Lower East Side Reacts to Guilty Verdict in Shelly Silver Corruption Trial
Josh Robin spoke with people in the Assembly district Sheldon Silver represented for years and brought us their reaction to his conviction on corruption charges from the Lower East Side.
"I knew him," said one resident
"He lives right here in the complex," said another.
"He's like a father and a friend," said a third.
After nearly 40 years as the local Assemblyman — Sheldon Silver is a living relic of the Lower East Side.
And people tuned in when the local Assemblyman was convicted.
The verdict means 71-year-old Silver is not only facing two decades behind bars, but also was forced immediately to vacate his seat.
"I'm sure a lot of people are going to be disappointed," said Herb Zolty, a resident of the Lower East Side.
Zolty has lived here for all of his 84 years.
He credits Silver with funding a popular local center, but sympathy has its limits.
"He did something bad — you pay for it."
Question: "Was he good for this neighborhood?"
"He was great for this neighborhood," Zolty answered.
Not everyone agrees.
"What he did for me? He did nothing for me," said Nilsa Sanchez.
Sanchez has lived here for 30 years — witnessing a recent rise in costs.
"Everything is expensive around here," Sanchez said. "A pack of hotdogs that used to cost $2, now costs $14 around here and it's not even Nathans.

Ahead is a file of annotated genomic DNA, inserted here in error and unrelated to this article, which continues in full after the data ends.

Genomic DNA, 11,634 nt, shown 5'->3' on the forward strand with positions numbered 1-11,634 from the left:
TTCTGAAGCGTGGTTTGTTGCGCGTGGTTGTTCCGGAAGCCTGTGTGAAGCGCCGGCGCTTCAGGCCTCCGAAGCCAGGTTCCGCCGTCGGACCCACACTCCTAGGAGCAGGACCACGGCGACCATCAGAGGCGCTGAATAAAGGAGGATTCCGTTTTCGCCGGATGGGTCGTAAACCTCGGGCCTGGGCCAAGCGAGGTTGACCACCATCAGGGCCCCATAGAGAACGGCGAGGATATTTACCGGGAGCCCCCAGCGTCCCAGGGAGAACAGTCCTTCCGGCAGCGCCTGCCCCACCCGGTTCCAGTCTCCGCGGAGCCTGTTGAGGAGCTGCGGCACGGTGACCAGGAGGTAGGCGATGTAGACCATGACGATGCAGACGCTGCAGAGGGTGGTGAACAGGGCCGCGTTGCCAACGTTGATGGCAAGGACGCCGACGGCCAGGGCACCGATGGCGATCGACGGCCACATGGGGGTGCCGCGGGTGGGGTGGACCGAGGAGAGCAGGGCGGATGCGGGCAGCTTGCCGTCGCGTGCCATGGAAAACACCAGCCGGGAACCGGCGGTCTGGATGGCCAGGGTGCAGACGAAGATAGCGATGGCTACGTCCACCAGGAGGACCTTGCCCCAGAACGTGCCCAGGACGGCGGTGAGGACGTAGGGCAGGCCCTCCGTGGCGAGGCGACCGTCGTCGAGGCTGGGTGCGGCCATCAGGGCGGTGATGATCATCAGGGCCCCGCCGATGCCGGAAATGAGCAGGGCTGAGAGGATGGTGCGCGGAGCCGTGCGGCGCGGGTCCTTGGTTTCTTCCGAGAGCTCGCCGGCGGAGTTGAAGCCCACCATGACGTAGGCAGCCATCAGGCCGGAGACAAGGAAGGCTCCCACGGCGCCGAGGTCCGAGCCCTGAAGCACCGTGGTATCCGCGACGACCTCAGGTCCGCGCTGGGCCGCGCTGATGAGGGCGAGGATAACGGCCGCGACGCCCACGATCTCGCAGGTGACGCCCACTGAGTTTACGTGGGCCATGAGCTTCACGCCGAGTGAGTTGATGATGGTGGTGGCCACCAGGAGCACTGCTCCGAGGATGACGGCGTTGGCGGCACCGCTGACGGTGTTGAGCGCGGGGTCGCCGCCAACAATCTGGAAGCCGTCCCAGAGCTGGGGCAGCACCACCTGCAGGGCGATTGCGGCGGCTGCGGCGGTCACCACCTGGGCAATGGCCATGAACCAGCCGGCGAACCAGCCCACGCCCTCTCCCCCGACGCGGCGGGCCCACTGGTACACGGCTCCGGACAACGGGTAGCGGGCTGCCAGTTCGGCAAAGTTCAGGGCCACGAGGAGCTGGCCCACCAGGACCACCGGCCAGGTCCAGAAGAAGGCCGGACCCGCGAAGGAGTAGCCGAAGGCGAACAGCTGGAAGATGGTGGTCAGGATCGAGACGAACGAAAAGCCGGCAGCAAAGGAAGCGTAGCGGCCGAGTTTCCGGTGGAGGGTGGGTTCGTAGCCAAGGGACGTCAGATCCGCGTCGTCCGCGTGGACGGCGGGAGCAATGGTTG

Question: "The neighborhood's changed?"
"A whole lot," Sanchez answered.
Changed in many ways.
At the lone kosher butchery around, Baruch Weiss called himself shocked.
"Yes I'm shocked that he got convicted but I'm sure he's not guilty even if he's not guilty he got convicted by a jury so that means he's going to go to a higher court now," Weiss said.
A store over from the butcher — luncheonette owner Gerry Kekatos isn't sure.
"It's bound to happen," Kekatos said. "Who is straight nowadays? What politician is straight? They're bound to do something wrong. It's just greed."
The area is now without a representative in the state assembly. No special election date has been set.
As for a successor, local activist Paul Newell says he's interested. He challenged silver in 2008 — picking up endorsements but losing.
At Silver's home we're told he slipped in through the back door. He made a brief statement outside the courthouse that he's disappointed with the decision.